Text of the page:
The Sorrento has been around for more than 50 years, at first in William Street but now happily ensconced in James Street serving up Italian food. We went along during the week and sat outside catching the breeze at the tables set up on the footpath.


As I said the menu revolves around traditional Italian – antipasto, chilli mussels, calamari, prawns in garlic sauce, pasta, risotto, pizza, scaloppine – you get the drift.


They boast a pretty good wine list with a number of Italian representatives.


We decided on a bottle of Morgante Nero D’Avola from Sicily for Lady FWO and me, while our daughter, accompanying us on our lunchtime visit, settled for a piccolo of Carpene Malvolti prosecco.


A couple of starters – smoked salmon carpaccio and polpette, followed by three mains – a pizza, pollo parmigiana, and off the lunchtime specials, barramundi – were our choices for food.


The salmon, a proprietary product, was fanned across the plate dotted with capers, red onion, lettuce, shaved parmigiano, and sprinkled with olive oil – simple, but full of the salty flavours of the fish and capers, moderated and complemented with sweet onion and nutty cheese.


The pork meatballs served in a rich, creamy tomato sauce were moist and juicy, well-seasoned, hearty fare.


Siciliana pizza – showed a crisp, crusty chewy base, topped with tomato, mozzarella, anchovies, capers, olives and oregano – a very good pizza indeed.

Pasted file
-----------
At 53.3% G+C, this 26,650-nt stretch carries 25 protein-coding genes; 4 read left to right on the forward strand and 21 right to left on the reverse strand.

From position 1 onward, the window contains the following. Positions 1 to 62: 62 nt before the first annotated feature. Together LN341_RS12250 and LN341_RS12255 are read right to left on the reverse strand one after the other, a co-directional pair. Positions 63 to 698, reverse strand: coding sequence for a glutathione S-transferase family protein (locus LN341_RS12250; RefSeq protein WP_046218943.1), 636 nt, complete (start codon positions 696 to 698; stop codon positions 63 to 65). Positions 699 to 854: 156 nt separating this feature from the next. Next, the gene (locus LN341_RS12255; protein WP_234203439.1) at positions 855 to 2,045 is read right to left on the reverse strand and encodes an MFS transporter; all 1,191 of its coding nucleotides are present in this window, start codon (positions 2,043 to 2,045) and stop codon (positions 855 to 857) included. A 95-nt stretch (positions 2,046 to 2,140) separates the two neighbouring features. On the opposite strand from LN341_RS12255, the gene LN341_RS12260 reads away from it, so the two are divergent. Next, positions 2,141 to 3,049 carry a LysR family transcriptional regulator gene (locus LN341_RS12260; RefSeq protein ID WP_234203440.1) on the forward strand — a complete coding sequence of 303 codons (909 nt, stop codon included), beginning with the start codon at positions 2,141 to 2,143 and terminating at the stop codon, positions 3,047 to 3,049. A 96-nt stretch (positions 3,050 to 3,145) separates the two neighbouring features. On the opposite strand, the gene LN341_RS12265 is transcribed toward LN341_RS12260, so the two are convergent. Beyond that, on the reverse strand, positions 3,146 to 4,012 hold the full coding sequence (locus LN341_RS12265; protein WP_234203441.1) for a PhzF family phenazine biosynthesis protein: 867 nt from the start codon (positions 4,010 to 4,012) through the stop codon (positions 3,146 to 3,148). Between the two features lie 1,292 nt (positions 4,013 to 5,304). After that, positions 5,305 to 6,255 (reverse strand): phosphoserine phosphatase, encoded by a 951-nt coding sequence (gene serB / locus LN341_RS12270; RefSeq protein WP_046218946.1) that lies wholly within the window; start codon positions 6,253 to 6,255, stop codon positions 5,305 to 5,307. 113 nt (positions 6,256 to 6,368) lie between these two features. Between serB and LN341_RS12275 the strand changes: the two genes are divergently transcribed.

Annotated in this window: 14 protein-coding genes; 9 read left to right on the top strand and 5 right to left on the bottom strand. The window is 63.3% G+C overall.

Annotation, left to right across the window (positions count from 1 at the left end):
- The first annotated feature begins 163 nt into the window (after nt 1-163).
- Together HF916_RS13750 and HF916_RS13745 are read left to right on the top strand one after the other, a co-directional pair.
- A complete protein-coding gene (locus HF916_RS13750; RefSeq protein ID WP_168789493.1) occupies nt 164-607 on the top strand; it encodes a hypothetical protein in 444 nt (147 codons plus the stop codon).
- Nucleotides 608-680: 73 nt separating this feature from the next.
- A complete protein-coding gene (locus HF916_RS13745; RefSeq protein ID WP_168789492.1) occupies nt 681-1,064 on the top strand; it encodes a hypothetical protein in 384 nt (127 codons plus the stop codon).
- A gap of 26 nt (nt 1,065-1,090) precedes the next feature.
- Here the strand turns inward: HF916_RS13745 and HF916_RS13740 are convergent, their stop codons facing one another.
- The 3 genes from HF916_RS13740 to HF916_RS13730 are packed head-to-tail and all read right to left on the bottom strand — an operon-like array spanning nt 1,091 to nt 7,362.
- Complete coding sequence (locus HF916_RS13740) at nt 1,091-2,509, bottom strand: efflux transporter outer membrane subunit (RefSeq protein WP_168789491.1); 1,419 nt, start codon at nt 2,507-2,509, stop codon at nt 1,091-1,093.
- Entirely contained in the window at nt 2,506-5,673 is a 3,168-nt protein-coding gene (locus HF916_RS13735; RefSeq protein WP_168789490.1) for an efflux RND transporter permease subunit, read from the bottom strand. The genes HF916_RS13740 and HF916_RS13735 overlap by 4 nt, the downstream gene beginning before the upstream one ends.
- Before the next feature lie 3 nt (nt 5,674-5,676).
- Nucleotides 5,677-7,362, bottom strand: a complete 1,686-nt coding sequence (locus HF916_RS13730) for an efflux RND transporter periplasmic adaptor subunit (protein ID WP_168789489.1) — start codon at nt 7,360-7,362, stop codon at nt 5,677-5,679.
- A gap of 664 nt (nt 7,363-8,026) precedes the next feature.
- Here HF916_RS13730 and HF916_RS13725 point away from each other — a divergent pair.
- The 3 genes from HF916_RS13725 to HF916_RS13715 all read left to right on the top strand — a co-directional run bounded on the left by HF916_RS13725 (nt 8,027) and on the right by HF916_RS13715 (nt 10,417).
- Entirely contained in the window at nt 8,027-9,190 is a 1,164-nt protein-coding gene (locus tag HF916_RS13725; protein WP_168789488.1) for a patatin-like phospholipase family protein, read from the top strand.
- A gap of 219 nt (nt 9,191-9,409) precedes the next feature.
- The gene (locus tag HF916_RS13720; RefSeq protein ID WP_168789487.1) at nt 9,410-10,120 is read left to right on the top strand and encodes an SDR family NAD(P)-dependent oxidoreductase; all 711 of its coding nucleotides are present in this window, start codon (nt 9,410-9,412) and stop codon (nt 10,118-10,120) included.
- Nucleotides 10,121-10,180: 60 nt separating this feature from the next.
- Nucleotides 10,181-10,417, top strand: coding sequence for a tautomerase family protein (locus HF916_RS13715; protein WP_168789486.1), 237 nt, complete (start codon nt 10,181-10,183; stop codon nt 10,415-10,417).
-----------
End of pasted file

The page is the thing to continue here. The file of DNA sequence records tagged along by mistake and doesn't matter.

The slab of barramundi had a crisp roasted skin protecting moist and tender flesh, served with a splodge of roasted vegetables – peppers, zucchini topped with quinoa and a spicy tomato based sauce drizzled around the plate. It was a well presented plate and lived up to its looks – well cooked, excellent seasoning.


The chicken parma was a large, tender and succulent breast covered with a rich, mildly spicy tomato sauce and encased in melted mozzarella and parmigiana cheese. A pretty good exposition of this classic pub dish.


As for our wines, the Nero D’Avola is a deep ruby-red, with aromas of ripe black cherries, blackberries, and hints of vanilla and black pepper. The palate has abundant flavours of ripe fruit and spicy notes balanced by smooth tannins.


The prosecco has lifted aromas of peach and apple, with a pleasant, crisp, dry palate, with hints of apple and pear, good acid and a satisfying, lingering finish.


Sitting back after our meals and wine, a coffee or two and we were on our way, well satisfied with the quality and value of the food and drink from this time-honoured standard of Northbridge. If you are after old-style Italian, well cooked, at good prices, in pleasant surroundings, friendly waiters, then you should give Sorrento a go – its longevity speaks to its worth.

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